13 found
Order:
  1.  33
    What is Language and How Could It Have Evolved?Martin B. H. Everaert, Marinus A. C. Huybregts, Robert C. Berwick, Noam Chomsky, Ian Tattersall, Andrea Moro & Johan J. Bolhuis - 2017 - Trends in Cognitive Sciences 21 (8):569-571.
  2.  10
    The Minimalist Program and the Origin of Language: A View From Paleoanthropology.Ian Tattersall - 2019 - Frontiers in Psychology 10.
  3.  42
    Language Origins: An Evolutionary Framework.Ian Tattersall - 2018 - Topoi 37 (2):289-296.
    Opinions have varied wildly as to whether the roots of language run extremely deep in the human lineage, or, alternatively, whether this unprecedented capacity is a recent acquisition. The question has been exacerbated by the fact that language itself does not preserve, so that its possession by earlier hominids has had to be inferred from indirect material proxies. Here I argue that while most technological putative proxies from the Paleolithic are certainly evidence of highly complex cognitive states among our precursors, (...)
    Direct download (2 more)  
     
    Export citation  
     
    Bookmark   2 citations  
  4. Evolution, Genes, and Behavior.Ian Tattersall - 2001 - Zygon 36 (4):657-666.
  5.  13
    How assumptions shape the paleosciences.Ian Tattersall - 2019 - History and Philosophy of the Life Sciences 41 (4):39.
    Science is a very special form of storytelling, one in which the stories told have to be testable against empirical observation. But the world is a complicated place; and, to provide a coherent account of it, scientists often find themselves obliged to join up their observable dots using untestable or as-yet-untested lines. This is a necessary part of constructing many valuable and predictive scientific scenarios; and it is perfectly good procedure as long as the assumptions involved are fully compatible with (...)
    Direct download (2 more)  
    Translate
     
     
    Export citation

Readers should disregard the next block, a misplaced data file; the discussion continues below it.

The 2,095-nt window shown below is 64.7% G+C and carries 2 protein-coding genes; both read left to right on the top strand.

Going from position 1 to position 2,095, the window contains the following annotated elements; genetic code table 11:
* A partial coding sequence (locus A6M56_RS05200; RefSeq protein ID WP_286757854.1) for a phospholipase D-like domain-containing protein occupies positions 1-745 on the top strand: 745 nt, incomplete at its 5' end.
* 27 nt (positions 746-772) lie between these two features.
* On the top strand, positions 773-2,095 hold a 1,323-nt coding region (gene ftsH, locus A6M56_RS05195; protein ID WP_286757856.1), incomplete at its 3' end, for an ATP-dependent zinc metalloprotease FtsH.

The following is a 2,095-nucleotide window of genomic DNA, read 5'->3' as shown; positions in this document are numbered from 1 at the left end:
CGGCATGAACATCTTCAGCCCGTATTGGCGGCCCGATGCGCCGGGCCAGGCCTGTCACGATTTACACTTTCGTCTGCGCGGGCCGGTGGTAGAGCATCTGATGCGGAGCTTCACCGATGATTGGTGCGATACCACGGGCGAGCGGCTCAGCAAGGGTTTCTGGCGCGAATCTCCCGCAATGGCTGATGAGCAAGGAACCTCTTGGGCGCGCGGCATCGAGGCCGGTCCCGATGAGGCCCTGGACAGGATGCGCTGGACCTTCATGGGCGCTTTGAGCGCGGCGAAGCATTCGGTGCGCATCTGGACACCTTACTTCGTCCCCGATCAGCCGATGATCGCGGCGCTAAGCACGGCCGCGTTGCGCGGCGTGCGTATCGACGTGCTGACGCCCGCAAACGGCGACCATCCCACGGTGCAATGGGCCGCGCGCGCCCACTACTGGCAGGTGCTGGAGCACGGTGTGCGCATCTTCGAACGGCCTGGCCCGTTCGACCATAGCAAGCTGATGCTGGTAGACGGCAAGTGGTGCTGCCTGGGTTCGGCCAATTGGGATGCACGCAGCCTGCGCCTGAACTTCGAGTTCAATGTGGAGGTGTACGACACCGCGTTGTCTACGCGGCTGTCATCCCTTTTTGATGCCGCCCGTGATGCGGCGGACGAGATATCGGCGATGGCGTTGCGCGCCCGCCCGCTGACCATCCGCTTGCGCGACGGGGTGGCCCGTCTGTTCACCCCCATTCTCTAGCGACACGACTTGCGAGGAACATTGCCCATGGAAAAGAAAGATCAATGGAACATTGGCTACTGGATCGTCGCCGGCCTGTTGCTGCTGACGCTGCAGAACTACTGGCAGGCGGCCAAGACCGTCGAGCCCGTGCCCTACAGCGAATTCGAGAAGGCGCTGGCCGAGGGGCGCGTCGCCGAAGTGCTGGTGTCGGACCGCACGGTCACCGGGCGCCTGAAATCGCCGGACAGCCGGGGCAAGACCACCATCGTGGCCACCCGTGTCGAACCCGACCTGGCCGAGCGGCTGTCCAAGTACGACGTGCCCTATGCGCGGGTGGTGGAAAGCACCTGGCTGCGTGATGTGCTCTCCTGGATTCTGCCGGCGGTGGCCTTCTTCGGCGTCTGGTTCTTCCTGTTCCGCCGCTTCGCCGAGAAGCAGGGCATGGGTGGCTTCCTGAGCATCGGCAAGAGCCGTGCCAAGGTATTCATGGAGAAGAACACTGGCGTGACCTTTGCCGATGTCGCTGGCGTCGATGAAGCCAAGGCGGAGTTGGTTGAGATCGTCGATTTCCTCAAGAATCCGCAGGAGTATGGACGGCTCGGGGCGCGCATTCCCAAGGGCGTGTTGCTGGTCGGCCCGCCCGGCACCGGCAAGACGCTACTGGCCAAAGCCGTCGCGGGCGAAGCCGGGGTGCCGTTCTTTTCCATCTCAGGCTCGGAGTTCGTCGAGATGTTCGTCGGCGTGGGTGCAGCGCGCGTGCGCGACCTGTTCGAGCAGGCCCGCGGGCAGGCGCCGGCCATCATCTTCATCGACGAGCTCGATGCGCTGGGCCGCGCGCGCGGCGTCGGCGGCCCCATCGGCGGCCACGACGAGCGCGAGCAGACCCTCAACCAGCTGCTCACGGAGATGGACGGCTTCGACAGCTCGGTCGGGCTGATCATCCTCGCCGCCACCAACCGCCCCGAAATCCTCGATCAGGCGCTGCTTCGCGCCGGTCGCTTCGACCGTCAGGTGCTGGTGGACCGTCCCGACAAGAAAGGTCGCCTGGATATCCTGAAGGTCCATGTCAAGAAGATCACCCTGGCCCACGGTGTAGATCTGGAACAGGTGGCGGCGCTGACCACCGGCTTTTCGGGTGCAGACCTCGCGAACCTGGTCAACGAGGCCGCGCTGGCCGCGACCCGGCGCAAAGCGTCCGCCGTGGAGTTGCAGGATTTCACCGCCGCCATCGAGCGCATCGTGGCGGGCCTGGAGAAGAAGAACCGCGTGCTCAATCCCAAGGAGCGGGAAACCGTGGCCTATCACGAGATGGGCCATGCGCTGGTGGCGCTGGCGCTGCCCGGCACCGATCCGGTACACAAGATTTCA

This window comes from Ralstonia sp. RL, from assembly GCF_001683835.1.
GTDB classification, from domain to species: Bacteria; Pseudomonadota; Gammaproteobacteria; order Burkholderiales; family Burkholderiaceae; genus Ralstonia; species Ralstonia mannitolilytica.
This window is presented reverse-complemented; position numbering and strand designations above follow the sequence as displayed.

Bookmark  
  6. Theory and Technology in the Future of Paleoanthropology.Ian Tattersall - 2009 - Ludus Vitalis 17 (32):455-458.
     
    Export citation  
     
    Bookmark  
  7. How Did Modern Human Cognition Evolve?Ian Tattersall - 2007 - In Henri Cohen & Brigitte Stemmer (eds.), Consciousness and Cognition: Fragments of Mind and Brain. Elxevier Academic Press.
  8.  7
    Evolution and Human Cognition.Ian Tattersall - 2019 - Aisthesis. Pratiche, Linguaggi E Saperi Dell’Estetico 12 (2):11-18.
    There can be no reasonable doubt that our living species Homo sapiens is fully integrated into the great Tree of Life that unites all living organisms on this planet. But it is also obvious that we are not just another run-of-the mill primate. But what distinguishes us most strongly from those relatives – and all other organisms – is something more abstract: the unusual and unprecedented way in which we process information in our minds. That is not so in our (...)
    No categories
    Direct download (3 more)  
     
    Export citation  
     
    Bookmark  
  9. Classification and Phylogeny in Human Evolution.Ian Tattersall - 2001 - Ludus Vitalis 9 (15):137-142.
     
    Export citation  
     
    Bookmark  
  10.  12
    Origin of the Human Sense of Self.Ian Tattersall - 2011 - In J. Wentzel Van Huyssteen & Erik P. Wiebe (eds.), In Search of Self: Interdisciplinary Perspectives on Personhood. William B. Eerdmans Pub. Co.. pp. 33.
    Direct download  
     
    Export citation  
     
    Bookmark  
  11.  6
    The Physiological Basis of the Fine Arts: A TheoryArt and Anatomy of Archaic Egypt: The Shen Principle Explained, with FormulasA Concise History of the Stereometry and the Body Measures, According to the Contemporary Sources, From Archaic Egypt to the Viking Age.Ian Tattersall, Kent R. Weeks & Bent Otte Grandjean - 1971 - Journal of the American Oriental Society 91 (2):294.
    No categories
    Direct download (3 more)  
     
    Export citation  
     
    Bookmark  
  12.  7
    Human Cognition.Ian Tattersall - 2004 - In Alberto Peruzzi (ed.), Mind and Causality. John Benjamins. pp. 55--131.
  13.  2
    How assumptions shape the paleosciences.Ian Tattersall - 2019 - History and Philosophy of the Life Sciences 41 (4):1-11.
    Science is a very special form of storytelling, one in which the stories told have to be testable against empirical observation. But the world is a complicated place; and, to provide a coherent account of it, scientists often find themselves obliged to join up their observable dots using untestable or as-yet-untested lines. This is a necessary part of constructing many valuable and predictive scientific scenarios; and it is perfectly good procedure as long as the assumptions involved are fully compatible with (...)
    No categories
    Direct download (2 more)  
    Translate
     
     
    Export citation  
     
    Bookmark